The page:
Late last September, I could be found in a Niagara-on-the-Lake vineyard that rolled out in front of me like a lush welcome mat. I was picking Sovereign Coronations, a table grape similar in taste to the Concord but seedless, that was developed in the 1970s at the Pacific Agri-Food Research Centre in B.C. Sovereign coronations have been growing in Niagara since 2000, a cross between the black Patricia and green Himrod, so says the mighty Wikipedia. I adore how when I pop one in my mouth and gently bite down, the sweet, juicy green flesh separates from its tart dark skin, both coming together again as I chew to create the epitome of grape flavour. Imagine eating a Jolly Rancher or any other grape candy and you'll have an idea of the sovereign coronation's oh-so-purple flavour. That early fall evening a few months ago, I was harvesting heavy bunches of the berries cloaked in their soft, milky bloom for the Garden of Eating - Niagara. The farmer couldn't find a buyer for his fruit and several tons were going to fall to the ground to rot. At the time, I was maybe 12 or 13 weeks pregnant and hadn't yet announced that I was expecting. I was nervous about sharing the news, more uneasy about filling my bushel baskets too full and doing any heavy lifting. My friend Rowan was with me to help pick and shoulder the loads, him clutching one side of the bushel basket, me the other, as we gingerly carried them from the vineyard to my car for delivery to Project Share. With every step toward my car that I took, I chanted to myself 'Please be OK, baby. Please be OK, baby. Please be OK, baby.' While Olivia is my first child, she wasn't my first pregnancy. I had a miscarriage nearly two years ago and often wonder if it was because I didn't slow down, that I still did the heavy lifting when perhaps I should have asked for help. That I took for granted the delicate act of life being created and growing inside me. The whole drive home that night, my car filled with the most potent purple smell, I kept repeating my mantra. Still, I knew no matter how hard I willed a healthy, happy baby, my mind wouldn't truly be at ease until I was holding her in my arms. That night, I rewarded myself for my efforts in that vineyard. I set aside a peck of grapes for myself, thinking I could easily eat my way through 12.5 pounds of fruit in no time. After all, I had another life to feed. As the days passed, I realized just how much fruit that was and decided to juice what was left — juice that I might one day use to make vegan purple cow pie, if time ever allows. Or just sip, enjoy and toast the new priorities in my life, celebrate my daughter and give thanks for an evening in a Niagara-on-the-Lake vineyard that was both so forgiving and fruitful.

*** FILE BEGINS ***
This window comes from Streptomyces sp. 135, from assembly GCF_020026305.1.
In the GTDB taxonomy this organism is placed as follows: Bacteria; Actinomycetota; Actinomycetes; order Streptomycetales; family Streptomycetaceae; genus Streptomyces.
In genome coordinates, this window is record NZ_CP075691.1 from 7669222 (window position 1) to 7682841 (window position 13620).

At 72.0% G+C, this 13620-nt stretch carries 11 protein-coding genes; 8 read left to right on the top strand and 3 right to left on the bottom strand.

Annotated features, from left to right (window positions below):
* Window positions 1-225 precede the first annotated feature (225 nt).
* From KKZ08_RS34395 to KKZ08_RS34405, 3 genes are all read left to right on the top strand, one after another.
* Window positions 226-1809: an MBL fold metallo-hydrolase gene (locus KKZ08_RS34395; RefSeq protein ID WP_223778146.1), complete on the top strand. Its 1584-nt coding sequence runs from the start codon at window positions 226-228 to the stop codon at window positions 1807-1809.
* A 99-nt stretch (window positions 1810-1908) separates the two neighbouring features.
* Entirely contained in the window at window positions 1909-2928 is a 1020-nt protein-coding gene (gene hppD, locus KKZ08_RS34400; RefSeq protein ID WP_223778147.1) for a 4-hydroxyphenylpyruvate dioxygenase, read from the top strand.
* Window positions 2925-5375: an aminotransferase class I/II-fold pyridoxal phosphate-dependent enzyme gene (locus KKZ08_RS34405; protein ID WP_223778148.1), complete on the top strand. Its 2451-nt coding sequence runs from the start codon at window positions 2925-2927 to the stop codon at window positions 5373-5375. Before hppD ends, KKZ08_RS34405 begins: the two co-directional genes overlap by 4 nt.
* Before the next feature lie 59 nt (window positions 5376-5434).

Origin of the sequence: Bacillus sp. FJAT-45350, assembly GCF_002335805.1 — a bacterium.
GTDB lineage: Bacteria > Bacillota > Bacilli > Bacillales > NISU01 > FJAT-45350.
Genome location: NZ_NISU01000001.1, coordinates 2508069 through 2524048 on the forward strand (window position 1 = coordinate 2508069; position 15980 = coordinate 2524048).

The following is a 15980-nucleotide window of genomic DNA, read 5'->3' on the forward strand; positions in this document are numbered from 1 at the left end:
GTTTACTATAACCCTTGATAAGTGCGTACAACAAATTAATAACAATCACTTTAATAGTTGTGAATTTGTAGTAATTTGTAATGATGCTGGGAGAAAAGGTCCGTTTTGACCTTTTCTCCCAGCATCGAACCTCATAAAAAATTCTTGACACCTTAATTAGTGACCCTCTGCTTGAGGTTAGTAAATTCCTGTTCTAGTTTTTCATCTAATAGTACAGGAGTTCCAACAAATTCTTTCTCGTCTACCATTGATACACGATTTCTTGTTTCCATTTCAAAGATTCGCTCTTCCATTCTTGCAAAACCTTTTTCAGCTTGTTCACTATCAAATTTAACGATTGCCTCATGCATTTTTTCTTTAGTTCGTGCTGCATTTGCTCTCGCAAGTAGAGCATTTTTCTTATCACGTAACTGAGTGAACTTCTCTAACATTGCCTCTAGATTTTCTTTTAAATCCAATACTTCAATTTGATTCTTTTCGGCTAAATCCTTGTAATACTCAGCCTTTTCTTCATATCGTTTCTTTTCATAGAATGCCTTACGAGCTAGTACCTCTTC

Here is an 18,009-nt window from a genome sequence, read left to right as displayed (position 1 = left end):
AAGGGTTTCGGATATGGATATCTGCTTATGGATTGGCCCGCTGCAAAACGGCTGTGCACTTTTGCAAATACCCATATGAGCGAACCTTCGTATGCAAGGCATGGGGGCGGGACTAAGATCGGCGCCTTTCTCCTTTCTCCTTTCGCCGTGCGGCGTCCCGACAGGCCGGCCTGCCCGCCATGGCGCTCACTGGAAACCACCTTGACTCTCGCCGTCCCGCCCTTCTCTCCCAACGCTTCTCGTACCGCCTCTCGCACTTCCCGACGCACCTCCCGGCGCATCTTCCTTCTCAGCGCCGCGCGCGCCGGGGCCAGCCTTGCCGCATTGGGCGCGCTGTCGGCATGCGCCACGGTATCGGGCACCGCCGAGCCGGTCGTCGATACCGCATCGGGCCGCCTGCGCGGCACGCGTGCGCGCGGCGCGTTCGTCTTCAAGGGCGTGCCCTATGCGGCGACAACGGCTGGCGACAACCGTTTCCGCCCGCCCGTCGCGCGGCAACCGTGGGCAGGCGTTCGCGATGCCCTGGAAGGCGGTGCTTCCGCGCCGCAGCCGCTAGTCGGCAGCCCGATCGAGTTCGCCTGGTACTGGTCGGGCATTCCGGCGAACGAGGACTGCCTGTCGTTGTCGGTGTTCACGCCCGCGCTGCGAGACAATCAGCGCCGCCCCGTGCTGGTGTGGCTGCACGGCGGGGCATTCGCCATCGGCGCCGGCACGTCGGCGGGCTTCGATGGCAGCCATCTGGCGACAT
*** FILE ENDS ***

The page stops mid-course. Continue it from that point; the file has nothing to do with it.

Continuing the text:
Homemade grape juice
- Pluck grapes from stems and clean
- Put berries into heavy-bottomed pot and mash with a potato masher.
- Bring to a simmer over medium heat, stirring and continuing to mash grapes as they heat up.
- Simmer for 15 minutes then remove from heat.
- Strain juice through a colander lined with cheesecloth or through a fine-mesh sieve. Don’t force the juice through. Let it drain on its own, otherwise you will need to strain it twice.
- Heat pack in sterilized, one-litre mason jars (a 10-minute water bath, depending on altitude, will suffice).
Recipe NotesIf you don’t want to make your own, the following Niagara farmers press and sell their own label of juice:
- Concord Mountain Farm Juice (Grimsby): 905-563-1835
- Honey Valley Farms Juice (Jordan): davidhoney.com
- Wiley’s Juices (St. Catharines): wileysjuices.com
- Greenview Farms (Fonthill): 905-892-3326